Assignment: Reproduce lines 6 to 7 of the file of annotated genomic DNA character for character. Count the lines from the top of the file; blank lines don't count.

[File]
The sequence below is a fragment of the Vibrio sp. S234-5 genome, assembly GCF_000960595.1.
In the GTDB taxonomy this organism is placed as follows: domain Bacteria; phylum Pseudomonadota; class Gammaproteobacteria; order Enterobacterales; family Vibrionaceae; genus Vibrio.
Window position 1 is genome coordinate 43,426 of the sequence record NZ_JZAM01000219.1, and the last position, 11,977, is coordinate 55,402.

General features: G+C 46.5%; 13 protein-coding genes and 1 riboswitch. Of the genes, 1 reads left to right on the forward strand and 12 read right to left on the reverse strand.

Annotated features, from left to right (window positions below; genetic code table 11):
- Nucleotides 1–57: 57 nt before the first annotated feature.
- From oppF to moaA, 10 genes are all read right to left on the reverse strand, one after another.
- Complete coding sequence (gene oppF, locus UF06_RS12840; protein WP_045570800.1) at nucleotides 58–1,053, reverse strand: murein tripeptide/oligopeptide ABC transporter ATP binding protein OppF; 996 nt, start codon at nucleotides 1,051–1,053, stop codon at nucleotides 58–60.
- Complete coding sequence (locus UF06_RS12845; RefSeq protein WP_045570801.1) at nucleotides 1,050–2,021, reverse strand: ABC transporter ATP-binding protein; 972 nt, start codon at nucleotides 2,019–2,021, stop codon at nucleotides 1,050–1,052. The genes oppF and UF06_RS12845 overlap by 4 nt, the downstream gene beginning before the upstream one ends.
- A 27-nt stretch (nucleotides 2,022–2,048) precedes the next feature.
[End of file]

- Nucleotides 1–57: 57 nt before the first annotated feature.
- From oppF to moaA, 10 genes are all read right to left on the reverse strand, one after another.